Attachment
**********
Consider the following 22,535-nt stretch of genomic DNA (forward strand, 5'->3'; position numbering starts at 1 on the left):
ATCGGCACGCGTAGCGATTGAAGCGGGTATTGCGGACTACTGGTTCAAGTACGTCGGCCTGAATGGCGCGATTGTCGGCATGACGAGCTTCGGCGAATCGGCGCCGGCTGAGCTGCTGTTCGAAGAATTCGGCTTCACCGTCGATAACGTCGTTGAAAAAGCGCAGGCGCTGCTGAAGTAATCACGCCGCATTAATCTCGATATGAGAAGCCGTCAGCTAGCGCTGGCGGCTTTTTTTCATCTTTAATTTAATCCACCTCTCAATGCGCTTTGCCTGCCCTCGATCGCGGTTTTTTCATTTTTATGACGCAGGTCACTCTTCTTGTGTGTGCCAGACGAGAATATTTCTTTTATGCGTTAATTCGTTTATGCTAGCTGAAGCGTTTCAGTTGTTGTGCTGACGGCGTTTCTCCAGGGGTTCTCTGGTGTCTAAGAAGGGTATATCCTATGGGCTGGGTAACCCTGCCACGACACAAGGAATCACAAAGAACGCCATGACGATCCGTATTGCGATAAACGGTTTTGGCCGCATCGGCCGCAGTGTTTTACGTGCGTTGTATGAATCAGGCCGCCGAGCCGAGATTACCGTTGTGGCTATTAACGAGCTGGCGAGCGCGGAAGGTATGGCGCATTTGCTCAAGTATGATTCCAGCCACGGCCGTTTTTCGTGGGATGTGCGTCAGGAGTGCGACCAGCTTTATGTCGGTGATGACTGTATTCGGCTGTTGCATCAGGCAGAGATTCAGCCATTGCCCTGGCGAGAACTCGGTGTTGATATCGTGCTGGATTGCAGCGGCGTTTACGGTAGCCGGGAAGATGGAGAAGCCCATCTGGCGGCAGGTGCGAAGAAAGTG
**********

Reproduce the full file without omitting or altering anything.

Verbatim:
Consider the following 22,535-nt stretch of genomic DNA (forward strand, 5'->3'; position numbering starts at 1 on the left):
ATCGGCACGCGTAGCGATTGAAGCGGGTATTGCGGACTACTGGTTCAAGTACGTCGGCCTGAATGGCGCGATTGTCGGCATGACGAGCTTCGGCGAATCGGCGCCGGCTGAGCTGCTGTTCGAAGAATTCGGCTTCACCGTCGATAACGTCGTTGAAAAAGCGCAGGCGCTGCTGAAGTAATCACGCCGCATTAATCTCGATATGAGAAGCCGTCAGCTAGCGCTGGCGGCTTTTTTTCATCTTTAATTTAATCCACCTCTCAATGCGCTTTGCCTGCCCTCGATCGCGGTTTTTTCATTTTTATGACGCAGGTCACTCTTCTTGTGTGTGCCAGACGAGAATATTTCTTTTATGCGTTAATTCGTTTATGCTAGCTGAAGCGTTTCAGTTGTTGTGCTGACGGCGTTTCTCCAGGGGTTCTCTGGTGTCTAAGAAGGGTATATCCTATGGGCTGGGTAACCCTGCCACGACACAAGGAATCACAAAGAACGCCATGACGATCCGTATTGCGATAAACGGTTTTGGCCGCATCGGCCGCAGTGTTTTACGTGCGTTGTATGAATCAGGCCGCCGAGCCGAGATTACCGTTGTGGCTATTAACGAGCTGGCGAGCGCGGAAGGTATGGCGCATTTGCTCAAGTATGATTCCAGCCACGGCCGTTTTTCGTGGGATGTGCGTCAGGAGTGCGACCAGCTTTATGTCGGTGATGACTGTATTCGGCTGTTGCATCAGGCAGAGATTCAGCCATTGCCCTGGCGAGAACTCGGTGTTGATATCGTGCTGGATTGCAGCGGCGTTTACGGTAGCCGGGAAGATGGAGAAGCCCATCTGGCGGCAGGTGCGAAGAAAGTG